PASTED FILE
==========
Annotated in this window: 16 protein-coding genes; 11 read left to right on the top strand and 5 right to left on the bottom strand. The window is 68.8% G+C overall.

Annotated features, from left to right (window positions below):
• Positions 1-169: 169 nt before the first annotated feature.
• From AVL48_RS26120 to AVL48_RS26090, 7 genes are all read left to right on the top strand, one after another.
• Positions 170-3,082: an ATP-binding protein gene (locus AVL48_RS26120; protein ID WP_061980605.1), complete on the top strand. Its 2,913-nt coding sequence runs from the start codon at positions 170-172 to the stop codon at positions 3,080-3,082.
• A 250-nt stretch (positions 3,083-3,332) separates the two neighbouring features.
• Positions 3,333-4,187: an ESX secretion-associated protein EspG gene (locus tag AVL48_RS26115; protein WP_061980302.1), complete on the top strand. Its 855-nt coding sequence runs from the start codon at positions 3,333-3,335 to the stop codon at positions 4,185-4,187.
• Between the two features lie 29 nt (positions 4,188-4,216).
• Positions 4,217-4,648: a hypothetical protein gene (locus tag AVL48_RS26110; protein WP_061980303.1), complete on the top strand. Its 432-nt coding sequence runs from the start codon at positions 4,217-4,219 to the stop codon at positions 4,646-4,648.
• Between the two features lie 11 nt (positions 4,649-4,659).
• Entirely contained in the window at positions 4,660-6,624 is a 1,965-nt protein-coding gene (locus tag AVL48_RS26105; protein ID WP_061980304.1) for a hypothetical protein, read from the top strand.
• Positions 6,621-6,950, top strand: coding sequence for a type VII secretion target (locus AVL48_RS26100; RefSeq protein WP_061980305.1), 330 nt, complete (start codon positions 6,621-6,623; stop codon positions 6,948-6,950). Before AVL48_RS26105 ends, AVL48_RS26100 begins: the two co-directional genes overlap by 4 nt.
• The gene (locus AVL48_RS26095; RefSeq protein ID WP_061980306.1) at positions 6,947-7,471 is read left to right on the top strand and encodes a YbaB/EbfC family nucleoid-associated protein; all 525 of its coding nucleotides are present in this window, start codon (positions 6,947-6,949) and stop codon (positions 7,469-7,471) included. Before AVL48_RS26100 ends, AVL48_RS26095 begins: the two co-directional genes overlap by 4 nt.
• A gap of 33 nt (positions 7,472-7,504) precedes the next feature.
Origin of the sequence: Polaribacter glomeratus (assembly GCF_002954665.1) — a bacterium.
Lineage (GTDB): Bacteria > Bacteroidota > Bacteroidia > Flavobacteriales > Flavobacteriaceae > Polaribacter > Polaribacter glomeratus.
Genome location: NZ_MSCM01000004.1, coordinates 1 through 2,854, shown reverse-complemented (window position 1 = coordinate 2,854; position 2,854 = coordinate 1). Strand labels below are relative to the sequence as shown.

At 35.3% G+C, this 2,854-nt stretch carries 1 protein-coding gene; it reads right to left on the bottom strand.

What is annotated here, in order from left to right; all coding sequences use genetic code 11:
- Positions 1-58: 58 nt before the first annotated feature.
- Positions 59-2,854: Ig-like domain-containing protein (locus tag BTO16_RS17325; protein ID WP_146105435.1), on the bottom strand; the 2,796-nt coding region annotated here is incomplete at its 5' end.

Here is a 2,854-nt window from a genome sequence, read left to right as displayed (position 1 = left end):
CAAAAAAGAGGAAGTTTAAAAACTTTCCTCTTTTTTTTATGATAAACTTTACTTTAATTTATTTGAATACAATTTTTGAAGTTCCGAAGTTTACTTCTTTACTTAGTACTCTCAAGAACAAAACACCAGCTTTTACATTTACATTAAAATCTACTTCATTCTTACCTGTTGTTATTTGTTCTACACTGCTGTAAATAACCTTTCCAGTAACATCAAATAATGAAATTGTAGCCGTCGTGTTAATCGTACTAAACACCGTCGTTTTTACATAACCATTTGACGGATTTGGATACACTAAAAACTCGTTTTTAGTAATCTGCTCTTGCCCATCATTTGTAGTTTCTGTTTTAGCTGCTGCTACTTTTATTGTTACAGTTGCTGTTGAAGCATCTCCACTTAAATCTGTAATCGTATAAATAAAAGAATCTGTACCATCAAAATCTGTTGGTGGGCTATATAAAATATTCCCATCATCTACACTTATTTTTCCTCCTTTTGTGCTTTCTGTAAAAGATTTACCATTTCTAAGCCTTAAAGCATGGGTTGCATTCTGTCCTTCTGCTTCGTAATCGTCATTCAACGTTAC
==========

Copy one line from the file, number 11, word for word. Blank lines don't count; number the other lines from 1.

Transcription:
• Entirely contained in the window at positions 4,660-6,624 is a 1,965-nt protein-coding gene (locus tag AVL48_RS26105; protein ID WP_061980304.1) for a hypothetical protein, read from the top strand.